Subsequently, the Apex Court in Chatterjee Petrochem Company and Anr. v. Haldia Petrochemicals Limited(“Chatterjee Petrochem“), reaffirmed the jurisdiction of civil courts to grant anti-arbitration injunctions. Soon after Chatterjee Petrochem was delivered, the Supreme Court in World Sport Group (Mauritius) Ltd. v. MSM Satellite(“World Sport Group“), held that a civil court has inherent jurisdiction under Section 9 of the Code of Civil Procedure, 1908, to try all suits of civil nature unless expressly or impliedly barred by the law, and in the absence of any such bar on the maintainability of anti-arbitration suit, suits seeking injunctions in restraint of arbitration are indeed maintainable.
Later in McDonald’s India Private Limited v. Vikram Bakshi and Ors. (“McDonald’s“), a Division Bench of the Delhi High Court relied on the decision in World Sport Group and held that civil courts have jurisdiction to grant anti-arbitration injunctions in extreme circumstances where it is proved that the existence of the arbitration clause is in peril and the arbitration agreement is “null, void, inoperative or incapable of being performed.” However, based on the facts, the court refused to grant an anti-arbitration injunction.
In McDonald’s, the court also succinctly clarified the distinction between the principles that govern the grant of anti-suit injunctions and anti-arbitration injunctions. It explained that the principle of forum non conveniens applies only when there are competing courts and not when a dispute is before an arbitral tribunal. In anti-arbitration injunctions, the forum of arbitration, being an alternative to the courts, is consciously chosen by the parties and cannot be considered an inconvenient forum per se.
While there has always been a tussle among courts on the power to grant anti-arbitration injunctions, the courts have concurred that this power must be sparingly and in a rare and controlled manner. The Supreme Court in Modi Entertainment Network v. W.S.G. Cricket enumerated and exhaustively discussed the circumstances would merit the grant of an anti-arbitration injunction. The Calcutta High Court in the Board of Trustees, Port of Kolkata v. Louis Dreyfus Armatures SAS & Ors. summarized these circumstances as follows:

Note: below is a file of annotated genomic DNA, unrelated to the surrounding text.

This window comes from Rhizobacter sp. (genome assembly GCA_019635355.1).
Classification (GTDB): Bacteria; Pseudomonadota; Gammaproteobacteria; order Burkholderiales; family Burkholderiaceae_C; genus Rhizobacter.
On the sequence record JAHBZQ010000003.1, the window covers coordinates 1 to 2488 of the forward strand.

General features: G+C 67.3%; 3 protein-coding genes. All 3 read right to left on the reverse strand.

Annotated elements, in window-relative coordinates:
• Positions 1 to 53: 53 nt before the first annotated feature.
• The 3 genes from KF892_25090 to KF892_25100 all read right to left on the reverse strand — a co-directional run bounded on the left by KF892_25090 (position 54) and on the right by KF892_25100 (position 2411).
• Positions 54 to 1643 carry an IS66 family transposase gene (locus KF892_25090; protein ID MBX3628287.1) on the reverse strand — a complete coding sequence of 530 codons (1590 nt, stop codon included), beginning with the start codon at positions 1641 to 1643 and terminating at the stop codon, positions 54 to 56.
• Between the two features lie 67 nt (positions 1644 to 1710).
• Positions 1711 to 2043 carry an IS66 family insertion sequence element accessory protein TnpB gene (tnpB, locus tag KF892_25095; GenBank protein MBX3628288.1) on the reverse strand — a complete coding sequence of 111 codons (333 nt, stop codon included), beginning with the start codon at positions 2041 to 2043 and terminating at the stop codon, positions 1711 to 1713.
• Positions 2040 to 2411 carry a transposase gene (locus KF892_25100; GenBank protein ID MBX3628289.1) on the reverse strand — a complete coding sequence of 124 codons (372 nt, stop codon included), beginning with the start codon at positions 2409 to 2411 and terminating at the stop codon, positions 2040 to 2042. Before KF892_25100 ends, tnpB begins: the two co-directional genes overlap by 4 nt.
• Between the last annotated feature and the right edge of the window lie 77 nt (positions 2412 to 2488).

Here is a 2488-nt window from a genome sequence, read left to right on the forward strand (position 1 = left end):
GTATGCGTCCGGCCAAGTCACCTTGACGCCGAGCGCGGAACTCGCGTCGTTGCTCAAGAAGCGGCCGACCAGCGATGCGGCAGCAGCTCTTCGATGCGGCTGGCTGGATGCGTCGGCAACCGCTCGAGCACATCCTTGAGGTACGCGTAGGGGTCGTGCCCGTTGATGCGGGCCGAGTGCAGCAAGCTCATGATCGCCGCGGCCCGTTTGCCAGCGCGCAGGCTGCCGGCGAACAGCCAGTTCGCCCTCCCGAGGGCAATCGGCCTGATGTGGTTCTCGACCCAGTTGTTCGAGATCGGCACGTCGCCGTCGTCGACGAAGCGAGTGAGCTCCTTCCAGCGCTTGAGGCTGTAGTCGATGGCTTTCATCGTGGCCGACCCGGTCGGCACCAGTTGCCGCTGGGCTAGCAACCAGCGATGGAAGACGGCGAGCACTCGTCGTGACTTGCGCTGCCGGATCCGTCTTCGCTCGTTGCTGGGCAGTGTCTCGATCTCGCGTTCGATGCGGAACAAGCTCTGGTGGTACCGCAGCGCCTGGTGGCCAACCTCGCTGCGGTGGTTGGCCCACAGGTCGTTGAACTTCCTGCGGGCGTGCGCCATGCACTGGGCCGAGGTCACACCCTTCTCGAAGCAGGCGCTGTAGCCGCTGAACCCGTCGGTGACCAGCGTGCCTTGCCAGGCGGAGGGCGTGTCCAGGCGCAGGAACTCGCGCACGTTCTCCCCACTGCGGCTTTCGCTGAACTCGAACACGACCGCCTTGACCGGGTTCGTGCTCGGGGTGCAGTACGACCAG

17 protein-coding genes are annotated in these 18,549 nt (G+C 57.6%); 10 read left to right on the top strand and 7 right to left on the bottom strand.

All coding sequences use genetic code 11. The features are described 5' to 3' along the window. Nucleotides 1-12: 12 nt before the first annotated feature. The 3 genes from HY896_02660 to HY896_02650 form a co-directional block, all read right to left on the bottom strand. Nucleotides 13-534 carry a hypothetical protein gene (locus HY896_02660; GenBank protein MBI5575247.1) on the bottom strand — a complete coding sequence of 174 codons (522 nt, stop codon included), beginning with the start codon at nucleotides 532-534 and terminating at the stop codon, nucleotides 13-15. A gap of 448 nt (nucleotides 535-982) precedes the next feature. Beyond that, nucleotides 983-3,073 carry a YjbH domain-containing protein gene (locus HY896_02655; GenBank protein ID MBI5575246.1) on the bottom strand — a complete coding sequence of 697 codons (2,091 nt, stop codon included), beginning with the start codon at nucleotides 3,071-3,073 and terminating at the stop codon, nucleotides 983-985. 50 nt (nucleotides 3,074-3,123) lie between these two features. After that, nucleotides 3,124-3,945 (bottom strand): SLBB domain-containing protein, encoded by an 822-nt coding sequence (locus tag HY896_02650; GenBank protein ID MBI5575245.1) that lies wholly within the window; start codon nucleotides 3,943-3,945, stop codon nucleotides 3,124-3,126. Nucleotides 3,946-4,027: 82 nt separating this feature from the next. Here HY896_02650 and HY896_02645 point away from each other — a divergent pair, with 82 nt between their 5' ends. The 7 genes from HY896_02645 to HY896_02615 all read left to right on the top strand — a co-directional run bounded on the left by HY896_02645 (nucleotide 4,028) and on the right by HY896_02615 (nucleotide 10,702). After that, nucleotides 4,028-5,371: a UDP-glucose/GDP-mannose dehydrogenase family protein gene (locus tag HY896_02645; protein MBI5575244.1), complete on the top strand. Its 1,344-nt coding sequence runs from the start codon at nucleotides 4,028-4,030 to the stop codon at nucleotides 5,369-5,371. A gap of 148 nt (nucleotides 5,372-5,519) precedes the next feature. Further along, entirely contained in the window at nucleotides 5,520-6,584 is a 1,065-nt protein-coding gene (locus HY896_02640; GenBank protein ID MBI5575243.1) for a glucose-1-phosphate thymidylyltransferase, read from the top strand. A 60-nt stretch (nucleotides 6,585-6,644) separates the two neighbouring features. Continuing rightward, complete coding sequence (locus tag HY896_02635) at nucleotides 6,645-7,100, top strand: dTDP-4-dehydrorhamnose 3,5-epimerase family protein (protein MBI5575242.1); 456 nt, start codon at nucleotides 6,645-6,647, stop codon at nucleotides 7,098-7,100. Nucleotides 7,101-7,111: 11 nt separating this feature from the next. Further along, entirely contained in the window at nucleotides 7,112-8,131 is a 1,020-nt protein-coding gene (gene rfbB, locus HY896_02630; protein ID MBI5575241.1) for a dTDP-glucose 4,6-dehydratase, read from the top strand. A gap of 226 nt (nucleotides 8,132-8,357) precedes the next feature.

(i) If an issue is raised whether there is any valid arbitration agreement between the parties and the court is of the view that no agreement exists between the parties.
(ii) If the arbitration agreement is null and void, inoperative or incapable of being performed.(iii) If the continuation of foreign arbitration proceeding might be oppressive or vexatious or unconscionable.
BINA MODI AND BALASORE ALLOYS – FLIP FLOP BY HIGH COURTS
The recent judgment of the Delhi High Court in Bina Modi is a poor aberration of what could have otherwise been termed a settled position of law. In Bina Modi, the counsels relied primarily on Delhi High Court’s previous verdict in McDonald’s to argue in favor of the grant of an anti-arbitration injunction. However, the reliance on McDonald’s was held to be per incuriam because of its failure to consider Kvaerner Cementation. In fact, even though Kvaerner Cementation was decided in 2001, it was reported only in 2012 and therefore missed the scrutiny of courts for a long time.
When Bina Modi was discussed before the Calcutta High Court in Balasore Alloys, the Court raised doubts on its precedential value because the Delhi High Court was not made aware of the ruling in SBP & Co. In his opinion, owing to the seven-judge bench ruling in SBP & Co., the three-judge bench dictum in Kvaerner Cementation stands implicitly overruled. Therefore, the Calcutta High Court criticized Bina Modi to be per incuriam and refused to follow the reasoning therein.